The Connection Between Fast Fashion and Deadstock
The mass-producing and overconsuming system of fast fashion has led to a throwaway culture where clothing is treated as a temporary item that is quickly discarded and replaced with the latest trends. However, an estimated 10 to 20 percent of textile waste is pre-consumer waste, meaning clothing that was overproduced and never even reached the consumer.
Read more: Buyer Beware: 3 Important Questions For Buying Fast Fashion
Brands often place bulk orders because it is cheaper to order collections in large quantities. This surplus clothing is usually discarded or incinerated. The environmental impact of this trend is staggering, with textile waste being one of the largest contributors to landfill waste worldwide.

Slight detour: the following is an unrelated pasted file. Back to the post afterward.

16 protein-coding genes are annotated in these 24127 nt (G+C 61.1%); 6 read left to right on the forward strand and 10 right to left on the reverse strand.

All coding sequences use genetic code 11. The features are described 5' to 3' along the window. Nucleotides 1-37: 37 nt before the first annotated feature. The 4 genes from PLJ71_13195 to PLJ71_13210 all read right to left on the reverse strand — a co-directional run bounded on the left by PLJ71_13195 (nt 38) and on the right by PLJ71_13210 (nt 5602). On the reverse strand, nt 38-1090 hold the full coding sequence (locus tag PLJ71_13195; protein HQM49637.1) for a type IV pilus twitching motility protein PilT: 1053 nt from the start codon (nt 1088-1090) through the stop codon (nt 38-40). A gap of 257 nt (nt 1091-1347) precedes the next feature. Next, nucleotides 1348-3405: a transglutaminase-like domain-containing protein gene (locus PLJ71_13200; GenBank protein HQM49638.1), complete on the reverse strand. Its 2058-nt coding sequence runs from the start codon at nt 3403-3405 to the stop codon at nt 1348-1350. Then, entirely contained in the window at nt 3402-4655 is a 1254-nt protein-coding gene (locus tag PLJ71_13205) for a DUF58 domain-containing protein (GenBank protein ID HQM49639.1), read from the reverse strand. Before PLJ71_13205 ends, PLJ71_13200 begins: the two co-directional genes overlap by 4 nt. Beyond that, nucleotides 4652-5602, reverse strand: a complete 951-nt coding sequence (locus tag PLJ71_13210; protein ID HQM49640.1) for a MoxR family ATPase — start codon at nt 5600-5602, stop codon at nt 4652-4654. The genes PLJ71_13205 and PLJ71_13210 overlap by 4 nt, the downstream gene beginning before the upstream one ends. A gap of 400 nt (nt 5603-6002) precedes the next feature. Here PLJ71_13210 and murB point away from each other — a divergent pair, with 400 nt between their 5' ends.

While deadstock clothing aims to mitigate fast fashion’s waste problem, it is important to note that deadstock only exists because of fast fashion’s wasteful handling of clothes. So — if we demand deadstock fashion more and more — are we enabling that same overproduction? If, due to an increased hype around deadstock, fabric mills know that their surplus clothing will eventually be sold as deadstock, why should they stop overproducing in the first place?
Ultimately, the mere fact that deadstock materials exist is a symptom of a much bigger problem rooted in fashion overproduction. Some argue that there should be more regulation as to how much surplus quantities brands are allowed and how much fabric brands can turn down and why. That way, brands would be held accountable for the large number of clothes they produce rather than being handed an arguably greenwashed marketing strategy to get rid of these clothes.